Celebrating 150

Staff and students on campus in 1902. Photo courtesy of Pickler Memorial Library’s Digital Library.

The 2017-18 academic year is a notable one for Truman. It marks the 150th anniversary of the University’s founding, and the milestone will be celebrated throughout the year.

A lot has happened since Joseph Baldwin opened the doors to the North Missouri Normal School and Commercial College on Sept. 2, 1867. At that time, 12 states had yet to be admitted into the Union, and the University’s eventual namesake would not be born for another 17 years. The institution that would later come to be known as Truman was drastically different. All 144 students came to campus specifically to become teachers. Tuition was $50 per year, and there were no electives, only pre-planned courses in math, science, languages and the humanities, along with 30 hours in professional education.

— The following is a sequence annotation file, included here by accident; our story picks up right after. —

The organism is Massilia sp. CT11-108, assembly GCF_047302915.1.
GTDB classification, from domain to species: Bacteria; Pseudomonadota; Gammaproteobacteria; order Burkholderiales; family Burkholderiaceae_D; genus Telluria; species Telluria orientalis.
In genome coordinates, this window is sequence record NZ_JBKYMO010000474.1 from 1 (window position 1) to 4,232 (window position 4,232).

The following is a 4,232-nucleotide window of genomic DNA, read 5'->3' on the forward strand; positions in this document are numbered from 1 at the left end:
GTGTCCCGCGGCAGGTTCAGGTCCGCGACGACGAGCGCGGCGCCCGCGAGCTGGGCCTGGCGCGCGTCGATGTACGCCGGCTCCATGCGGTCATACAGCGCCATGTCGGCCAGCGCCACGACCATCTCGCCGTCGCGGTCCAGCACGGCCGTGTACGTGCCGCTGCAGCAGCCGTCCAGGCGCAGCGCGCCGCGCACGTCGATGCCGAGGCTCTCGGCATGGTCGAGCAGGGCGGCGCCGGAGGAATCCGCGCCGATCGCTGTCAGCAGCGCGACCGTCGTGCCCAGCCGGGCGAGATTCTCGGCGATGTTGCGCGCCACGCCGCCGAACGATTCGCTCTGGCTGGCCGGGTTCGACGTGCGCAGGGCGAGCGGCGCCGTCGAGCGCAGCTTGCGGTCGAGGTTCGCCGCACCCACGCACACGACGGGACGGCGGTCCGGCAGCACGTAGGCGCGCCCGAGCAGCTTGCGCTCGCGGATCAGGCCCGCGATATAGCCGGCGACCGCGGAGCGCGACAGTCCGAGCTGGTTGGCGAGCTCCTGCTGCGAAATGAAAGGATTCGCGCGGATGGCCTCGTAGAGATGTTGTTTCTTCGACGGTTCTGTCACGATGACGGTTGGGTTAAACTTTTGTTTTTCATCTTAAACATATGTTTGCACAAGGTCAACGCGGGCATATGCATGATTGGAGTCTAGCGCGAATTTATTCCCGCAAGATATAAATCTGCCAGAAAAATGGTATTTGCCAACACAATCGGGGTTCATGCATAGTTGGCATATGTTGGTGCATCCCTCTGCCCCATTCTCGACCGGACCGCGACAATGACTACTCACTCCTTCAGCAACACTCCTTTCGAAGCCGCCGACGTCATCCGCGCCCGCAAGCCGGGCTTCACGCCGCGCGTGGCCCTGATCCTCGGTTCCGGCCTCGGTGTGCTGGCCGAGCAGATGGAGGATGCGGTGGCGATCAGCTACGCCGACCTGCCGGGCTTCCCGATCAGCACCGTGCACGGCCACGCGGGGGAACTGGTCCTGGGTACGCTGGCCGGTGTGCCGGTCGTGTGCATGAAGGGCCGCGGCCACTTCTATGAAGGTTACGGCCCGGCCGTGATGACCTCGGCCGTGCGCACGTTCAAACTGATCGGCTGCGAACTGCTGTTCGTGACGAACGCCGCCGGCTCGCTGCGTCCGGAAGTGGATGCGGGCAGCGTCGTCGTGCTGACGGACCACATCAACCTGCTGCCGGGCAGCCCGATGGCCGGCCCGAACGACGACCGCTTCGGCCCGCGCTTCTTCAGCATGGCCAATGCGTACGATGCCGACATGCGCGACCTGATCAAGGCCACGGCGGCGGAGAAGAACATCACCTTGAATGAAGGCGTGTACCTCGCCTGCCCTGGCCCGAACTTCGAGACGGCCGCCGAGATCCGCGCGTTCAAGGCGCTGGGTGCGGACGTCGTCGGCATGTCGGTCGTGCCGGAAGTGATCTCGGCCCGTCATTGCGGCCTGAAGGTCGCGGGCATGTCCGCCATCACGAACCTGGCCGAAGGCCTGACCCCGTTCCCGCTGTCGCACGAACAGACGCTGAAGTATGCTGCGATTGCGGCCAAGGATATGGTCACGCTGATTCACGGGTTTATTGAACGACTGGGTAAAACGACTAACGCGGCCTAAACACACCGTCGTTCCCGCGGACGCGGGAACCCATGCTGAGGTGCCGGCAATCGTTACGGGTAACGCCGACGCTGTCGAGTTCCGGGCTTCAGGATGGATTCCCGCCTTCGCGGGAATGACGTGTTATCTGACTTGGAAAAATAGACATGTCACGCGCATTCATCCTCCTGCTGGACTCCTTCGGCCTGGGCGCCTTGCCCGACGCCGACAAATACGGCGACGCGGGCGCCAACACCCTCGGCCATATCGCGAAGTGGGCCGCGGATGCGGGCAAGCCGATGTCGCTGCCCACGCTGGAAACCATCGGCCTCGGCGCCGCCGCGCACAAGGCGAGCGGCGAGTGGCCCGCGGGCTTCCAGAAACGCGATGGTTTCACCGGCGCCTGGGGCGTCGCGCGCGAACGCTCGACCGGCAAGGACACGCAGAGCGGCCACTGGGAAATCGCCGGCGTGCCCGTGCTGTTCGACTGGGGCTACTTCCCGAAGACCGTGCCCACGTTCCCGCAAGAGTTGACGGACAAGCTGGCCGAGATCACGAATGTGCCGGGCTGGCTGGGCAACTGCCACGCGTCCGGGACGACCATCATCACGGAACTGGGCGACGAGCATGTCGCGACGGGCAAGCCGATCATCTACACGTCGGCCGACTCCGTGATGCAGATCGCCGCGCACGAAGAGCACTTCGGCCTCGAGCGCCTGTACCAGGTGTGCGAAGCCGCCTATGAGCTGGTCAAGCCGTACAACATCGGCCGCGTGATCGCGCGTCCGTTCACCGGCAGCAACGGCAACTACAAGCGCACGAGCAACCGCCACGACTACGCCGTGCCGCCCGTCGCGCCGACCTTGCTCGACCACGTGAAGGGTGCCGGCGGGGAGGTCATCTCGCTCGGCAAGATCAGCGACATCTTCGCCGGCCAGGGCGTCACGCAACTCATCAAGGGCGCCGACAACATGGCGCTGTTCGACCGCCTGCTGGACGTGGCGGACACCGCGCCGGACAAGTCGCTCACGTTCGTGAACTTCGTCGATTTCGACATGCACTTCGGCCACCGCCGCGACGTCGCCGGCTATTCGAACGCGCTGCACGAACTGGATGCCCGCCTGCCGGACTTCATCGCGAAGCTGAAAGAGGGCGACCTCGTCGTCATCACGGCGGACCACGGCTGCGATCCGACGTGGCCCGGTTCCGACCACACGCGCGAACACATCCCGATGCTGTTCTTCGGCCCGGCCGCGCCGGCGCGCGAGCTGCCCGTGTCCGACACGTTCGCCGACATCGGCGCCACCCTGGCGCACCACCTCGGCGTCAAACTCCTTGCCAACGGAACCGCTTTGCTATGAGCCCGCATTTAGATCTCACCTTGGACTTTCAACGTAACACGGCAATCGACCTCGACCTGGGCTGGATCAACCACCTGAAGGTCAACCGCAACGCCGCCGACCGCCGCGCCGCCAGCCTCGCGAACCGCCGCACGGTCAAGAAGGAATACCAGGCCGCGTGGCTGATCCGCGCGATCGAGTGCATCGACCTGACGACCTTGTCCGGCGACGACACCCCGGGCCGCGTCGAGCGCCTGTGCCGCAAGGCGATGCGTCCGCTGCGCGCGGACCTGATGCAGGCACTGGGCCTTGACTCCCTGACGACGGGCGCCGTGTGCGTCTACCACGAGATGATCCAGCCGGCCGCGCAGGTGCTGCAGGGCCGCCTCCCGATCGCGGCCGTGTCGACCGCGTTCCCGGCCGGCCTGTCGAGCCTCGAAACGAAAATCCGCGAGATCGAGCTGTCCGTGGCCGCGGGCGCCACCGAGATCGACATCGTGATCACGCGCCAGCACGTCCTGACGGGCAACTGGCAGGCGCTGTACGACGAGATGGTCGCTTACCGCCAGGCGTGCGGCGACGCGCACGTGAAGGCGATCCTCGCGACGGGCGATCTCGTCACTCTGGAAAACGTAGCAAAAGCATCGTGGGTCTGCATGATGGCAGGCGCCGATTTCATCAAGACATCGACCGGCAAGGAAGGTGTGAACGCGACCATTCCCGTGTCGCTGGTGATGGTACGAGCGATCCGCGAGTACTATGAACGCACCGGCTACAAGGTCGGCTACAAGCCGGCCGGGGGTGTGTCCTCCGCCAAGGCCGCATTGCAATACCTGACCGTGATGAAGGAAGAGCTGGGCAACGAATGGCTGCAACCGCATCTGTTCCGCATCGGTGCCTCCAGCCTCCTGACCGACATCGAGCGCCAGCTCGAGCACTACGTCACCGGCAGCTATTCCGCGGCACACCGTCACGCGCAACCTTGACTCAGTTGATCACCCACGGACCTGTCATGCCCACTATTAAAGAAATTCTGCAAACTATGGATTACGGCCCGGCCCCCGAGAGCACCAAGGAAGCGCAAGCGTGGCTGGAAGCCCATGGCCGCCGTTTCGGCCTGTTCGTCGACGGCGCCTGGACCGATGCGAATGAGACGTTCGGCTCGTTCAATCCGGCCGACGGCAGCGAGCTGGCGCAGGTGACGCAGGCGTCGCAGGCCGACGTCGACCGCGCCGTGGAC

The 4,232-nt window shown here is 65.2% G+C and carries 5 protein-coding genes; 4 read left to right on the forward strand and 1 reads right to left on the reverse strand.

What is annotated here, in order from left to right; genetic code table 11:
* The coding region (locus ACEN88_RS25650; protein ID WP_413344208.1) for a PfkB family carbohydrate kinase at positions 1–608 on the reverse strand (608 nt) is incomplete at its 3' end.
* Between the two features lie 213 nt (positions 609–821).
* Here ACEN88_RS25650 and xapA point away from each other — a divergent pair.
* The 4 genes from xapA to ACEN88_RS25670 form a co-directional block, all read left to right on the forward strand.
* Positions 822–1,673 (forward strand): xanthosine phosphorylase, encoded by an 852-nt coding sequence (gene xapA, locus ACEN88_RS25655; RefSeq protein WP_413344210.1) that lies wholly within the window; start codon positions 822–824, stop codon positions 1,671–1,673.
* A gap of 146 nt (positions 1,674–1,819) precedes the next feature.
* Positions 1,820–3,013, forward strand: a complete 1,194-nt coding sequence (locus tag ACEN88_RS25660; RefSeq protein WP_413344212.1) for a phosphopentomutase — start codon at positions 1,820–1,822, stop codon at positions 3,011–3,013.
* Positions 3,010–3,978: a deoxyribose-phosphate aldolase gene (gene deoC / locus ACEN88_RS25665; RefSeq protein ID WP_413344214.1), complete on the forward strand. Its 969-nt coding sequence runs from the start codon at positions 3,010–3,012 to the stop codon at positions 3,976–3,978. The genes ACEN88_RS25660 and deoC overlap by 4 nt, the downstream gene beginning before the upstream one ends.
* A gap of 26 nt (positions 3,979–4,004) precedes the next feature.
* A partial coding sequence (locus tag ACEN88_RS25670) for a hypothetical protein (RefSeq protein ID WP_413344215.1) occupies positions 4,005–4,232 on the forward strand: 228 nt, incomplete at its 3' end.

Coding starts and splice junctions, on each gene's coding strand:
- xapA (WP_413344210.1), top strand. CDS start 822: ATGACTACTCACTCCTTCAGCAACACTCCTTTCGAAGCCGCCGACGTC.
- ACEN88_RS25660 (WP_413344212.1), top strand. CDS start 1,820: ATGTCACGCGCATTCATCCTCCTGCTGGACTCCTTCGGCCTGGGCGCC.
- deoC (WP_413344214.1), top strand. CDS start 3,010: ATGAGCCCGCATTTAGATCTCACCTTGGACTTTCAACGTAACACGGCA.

Over time, academic programs beyond teacher education were added. By the mid-1980s, the Missouri legislature officially designated Truman as the state’s only liberal arts and sciences university.

During the school year, each issue of the Truman Today will include a photo, story or fun fact regarding the University’s history. Details surrounding the sesquicentennial, including upcoming special events, can be found at 150.truman.edu.